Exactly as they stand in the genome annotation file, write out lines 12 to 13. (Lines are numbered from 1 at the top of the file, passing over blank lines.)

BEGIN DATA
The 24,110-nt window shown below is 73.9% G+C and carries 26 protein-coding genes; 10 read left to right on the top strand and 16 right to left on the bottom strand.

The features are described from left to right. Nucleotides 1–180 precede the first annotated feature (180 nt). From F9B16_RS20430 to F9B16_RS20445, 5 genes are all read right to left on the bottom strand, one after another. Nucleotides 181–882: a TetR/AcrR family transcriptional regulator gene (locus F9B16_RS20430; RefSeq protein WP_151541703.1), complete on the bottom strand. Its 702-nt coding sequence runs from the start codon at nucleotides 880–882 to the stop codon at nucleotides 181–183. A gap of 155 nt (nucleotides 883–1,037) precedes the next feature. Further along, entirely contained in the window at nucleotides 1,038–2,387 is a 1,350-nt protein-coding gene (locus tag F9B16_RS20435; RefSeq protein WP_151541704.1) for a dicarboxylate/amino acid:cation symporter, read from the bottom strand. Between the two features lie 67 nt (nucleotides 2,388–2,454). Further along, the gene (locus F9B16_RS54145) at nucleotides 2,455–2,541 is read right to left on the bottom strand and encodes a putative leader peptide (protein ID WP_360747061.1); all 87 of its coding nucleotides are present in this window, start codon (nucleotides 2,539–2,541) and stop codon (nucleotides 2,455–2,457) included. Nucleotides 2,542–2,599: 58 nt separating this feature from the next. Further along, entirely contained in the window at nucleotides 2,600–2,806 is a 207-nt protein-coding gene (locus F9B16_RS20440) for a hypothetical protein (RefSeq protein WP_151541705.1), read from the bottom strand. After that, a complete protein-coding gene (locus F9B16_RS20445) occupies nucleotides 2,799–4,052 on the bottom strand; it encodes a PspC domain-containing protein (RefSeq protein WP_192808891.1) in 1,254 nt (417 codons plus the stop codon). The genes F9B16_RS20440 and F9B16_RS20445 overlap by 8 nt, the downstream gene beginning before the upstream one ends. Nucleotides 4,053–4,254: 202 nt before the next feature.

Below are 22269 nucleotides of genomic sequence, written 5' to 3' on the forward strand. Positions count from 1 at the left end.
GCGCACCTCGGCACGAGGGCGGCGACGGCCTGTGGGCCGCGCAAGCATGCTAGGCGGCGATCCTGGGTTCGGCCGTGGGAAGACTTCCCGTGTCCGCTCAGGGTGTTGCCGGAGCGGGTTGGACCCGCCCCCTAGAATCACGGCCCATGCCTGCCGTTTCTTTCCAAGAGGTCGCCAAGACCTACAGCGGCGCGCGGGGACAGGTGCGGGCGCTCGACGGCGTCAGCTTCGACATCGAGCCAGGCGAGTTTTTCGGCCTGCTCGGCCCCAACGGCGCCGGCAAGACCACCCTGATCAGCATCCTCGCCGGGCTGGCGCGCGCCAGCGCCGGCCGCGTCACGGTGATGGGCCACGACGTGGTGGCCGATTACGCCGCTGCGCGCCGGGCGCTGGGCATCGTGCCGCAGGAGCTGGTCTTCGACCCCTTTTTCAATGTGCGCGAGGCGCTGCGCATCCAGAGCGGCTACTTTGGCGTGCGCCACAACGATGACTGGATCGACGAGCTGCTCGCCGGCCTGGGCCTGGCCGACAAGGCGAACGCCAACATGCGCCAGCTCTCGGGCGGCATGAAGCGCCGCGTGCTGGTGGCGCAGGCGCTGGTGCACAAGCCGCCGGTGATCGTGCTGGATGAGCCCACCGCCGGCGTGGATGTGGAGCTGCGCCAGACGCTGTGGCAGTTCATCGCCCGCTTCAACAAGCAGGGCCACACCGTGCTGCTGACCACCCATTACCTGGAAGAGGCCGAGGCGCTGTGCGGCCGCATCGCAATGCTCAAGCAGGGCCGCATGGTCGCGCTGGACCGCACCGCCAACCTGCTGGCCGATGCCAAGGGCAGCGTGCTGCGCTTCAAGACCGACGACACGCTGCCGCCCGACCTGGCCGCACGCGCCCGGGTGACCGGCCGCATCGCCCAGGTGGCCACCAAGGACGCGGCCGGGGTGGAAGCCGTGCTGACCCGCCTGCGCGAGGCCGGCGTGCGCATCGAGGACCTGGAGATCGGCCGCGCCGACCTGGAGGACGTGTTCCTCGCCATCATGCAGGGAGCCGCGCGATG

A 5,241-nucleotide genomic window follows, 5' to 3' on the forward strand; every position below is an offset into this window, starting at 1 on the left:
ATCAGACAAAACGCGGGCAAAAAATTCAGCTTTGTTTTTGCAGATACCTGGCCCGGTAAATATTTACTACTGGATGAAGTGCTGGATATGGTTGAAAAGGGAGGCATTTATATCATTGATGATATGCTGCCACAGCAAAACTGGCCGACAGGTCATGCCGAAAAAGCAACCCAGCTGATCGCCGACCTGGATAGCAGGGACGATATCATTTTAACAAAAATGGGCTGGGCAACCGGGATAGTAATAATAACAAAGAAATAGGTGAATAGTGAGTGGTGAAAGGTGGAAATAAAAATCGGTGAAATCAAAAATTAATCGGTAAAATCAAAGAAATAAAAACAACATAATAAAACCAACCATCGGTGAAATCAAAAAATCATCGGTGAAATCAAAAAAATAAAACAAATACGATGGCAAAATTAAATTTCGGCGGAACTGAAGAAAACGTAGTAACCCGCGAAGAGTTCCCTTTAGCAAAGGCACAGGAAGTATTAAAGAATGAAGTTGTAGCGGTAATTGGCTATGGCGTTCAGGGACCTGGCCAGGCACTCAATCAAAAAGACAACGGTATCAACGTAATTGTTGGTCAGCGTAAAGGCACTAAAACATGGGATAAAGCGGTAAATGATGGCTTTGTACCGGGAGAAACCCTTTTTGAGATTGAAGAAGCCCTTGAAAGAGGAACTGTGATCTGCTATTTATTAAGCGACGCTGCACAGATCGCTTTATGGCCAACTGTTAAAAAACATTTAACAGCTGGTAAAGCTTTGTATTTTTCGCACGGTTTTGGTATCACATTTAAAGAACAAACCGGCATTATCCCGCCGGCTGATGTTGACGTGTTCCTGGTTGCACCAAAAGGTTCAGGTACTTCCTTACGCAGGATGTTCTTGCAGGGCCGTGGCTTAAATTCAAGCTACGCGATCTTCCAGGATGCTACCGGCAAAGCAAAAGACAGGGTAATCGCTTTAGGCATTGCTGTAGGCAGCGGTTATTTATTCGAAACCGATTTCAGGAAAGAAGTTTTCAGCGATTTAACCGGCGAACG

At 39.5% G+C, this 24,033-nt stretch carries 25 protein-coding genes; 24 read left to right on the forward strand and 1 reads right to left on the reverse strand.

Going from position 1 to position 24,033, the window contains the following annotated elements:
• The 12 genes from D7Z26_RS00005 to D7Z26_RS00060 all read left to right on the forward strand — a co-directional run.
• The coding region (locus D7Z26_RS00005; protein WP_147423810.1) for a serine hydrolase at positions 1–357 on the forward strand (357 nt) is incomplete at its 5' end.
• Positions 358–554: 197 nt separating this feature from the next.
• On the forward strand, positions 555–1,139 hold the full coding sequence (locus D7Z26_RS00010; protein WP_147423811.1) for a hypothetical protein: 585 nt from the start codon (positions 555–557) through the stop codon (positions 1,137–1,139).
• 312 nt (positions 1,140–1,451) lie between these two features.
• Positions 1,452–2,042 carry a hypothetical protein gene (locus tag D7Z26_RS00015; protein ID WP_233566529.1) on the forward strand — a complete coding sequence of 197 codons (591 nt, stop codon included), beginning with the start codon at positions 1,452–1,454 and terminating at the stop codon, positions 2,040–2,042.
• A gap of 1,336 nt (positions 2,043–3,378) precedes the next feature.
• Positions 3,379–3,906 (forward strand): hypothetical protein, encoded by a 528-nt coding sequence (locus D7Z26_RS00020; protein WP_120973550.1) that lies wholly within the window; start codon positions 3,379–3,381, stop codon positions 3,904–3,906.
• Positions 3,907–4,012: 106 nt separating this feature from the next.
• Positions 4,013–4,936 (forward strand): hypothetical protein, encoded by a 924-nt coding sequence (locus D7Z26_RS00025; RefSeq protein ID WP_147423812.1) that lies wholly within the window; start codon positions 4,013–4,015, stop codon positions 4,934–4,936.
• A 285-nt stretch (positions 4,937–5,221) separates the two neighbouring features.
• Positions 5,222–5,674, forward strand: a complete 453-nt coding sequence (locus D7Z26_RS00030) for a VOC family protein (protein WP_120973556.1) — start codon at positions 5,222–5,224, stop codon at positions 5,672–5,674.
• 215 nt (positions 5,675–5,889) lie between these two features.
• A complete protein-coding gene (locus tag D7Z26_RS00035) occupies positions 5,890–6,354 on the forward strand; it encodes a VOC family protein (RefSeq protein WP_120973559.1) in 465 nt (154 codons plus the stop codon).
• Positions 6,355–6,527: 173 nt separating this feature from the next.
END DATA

• On the forward strand, positions 555–1,139 hold the full coding sequence (locus D7Z26_RS00010; protein WP_147423811.1) for a hypothetical protein: 585 nt from the start codon (positions 555–557) through the stop codon (positions 1,137–1,139).
• 312 nt (positions 1,140–1,451) lie between these two features.